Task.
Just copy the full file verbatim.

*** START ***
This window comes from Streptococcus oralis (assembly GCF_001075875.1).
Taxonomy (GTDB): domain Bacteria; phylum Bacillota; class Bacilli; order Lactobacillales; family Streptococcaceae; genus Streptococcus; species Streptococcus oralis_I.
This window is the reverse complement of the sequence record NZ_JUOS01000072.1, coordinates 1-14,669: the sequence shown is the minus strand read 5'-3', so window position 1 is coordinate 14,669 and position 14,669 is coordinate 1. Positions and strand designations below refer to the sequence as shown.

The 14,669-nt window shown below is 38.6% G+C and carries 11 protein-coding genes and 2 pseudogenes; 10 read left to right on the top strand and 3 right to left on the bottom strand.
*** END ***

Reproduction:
This window comes from Streptococcus oralis (assembly GCF_001075875.1).
Taxonomy (GTDB): domain Bacteria; phylum Bacillota; class Bacilli; order Lactobacillales; family Streptococcaceae; genus Streptococcus; species Streptococcus oralis_I.
This window is the reverse complement of the sequence record NZ_JUOS01000072.1, coordinates 1-14,669: the sequence shown is the minus strand read 5'-3', so window position 1 is coordinate 14,669 and position 14,669 is coordinate 1. Positions and strand designations below refer to the sequence as shown.

The 14,669-nt window shown below is 38.6% G+C and carries 11 protein-coding genes and 2 pseudogenes; 10 read left to right on the top strand and 3 right to left on the bottom strand.